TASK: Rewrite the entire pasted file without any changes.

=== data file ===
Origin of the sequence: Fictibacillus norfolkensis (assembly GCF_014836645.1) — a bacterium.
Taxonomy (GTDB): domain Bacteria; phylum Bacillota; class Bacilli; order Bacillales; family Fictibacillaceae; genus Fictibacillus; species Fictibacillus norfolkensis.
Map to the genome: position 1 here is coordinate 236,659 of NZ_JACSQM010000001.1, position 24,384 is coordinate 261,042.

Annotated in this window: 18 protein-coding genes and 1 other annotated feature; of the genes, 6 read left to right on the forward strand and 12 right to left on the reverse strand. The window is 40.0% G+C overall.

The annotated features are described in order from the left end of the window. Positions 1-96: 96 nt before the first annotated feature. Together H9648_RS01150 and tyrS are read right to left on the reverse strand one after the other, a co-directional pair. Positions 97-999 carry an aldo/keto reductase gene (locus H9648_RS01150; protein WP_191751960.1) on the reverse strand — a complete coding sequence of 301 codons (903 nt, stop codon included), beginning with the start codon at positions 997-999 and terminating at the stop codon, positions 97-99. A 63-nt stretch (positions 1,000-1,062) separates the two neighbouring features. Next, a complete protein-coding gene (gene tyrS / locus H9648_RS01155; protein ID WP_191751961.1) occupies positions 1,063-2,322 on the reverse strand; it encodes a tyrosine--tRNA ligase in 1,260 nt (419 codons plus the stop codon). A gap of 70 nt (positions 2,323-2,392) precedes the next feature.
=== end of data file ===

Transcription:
Origin of the sequence: Fictibacillus norfolkensis (assembly GCF_014836645.1) — a bacterium.
Taxonomy (GTDB): domain Bacteria; phylum Bacillota; class Bacilli; order Bacillales; family Fictibacillaceae; genus Fictibacillus; species Fictibacillus norfolkensis.
Map to the genome: position 1 here is coordinate 236,659 of NZ_JACSQM010000001.1, position 24,384 is coordinate 261,042.

Annotated in this window: 18 protein-coding genes and 1 other annotated feature; of the genes, 6 read left to right on the forward strand and 12 right to left on the reverse strand. The window is 40.0% G+C overall.

The annotated features are described in order from the left end of the window. Positions 1-96: 96 nt before the first annotated feature. Together H9648_RS01150 and tyrS are read right to left on the reverse strand one after the other, a co-directional pair. Positions 97-999 carry an aldo/keto reductase gene (locus H9648_RS01150; protein WP_191751960.1) on the reverse strand — a complete coding sequence of 301 codons (903 nt, stop codon included), beginning with the start codon at positions 997-999 and terminating at the stop codon, positions 97-99. A 63-nt stretch (positions 1,000-1,062) separates the two neighbouring features. Next, a complete protein-coding gene (gene tyrS / locus H9648_RS01155; protein ID WP_191751961.1) occupies positions 1,063-2,322 on the reverse strand; it encodes a tyrosine--tRNA ligase in 1,260 nt (419 codons plus the stop codon). A gap of 70 nt (positions 2,323-2,392) precedes the next feature.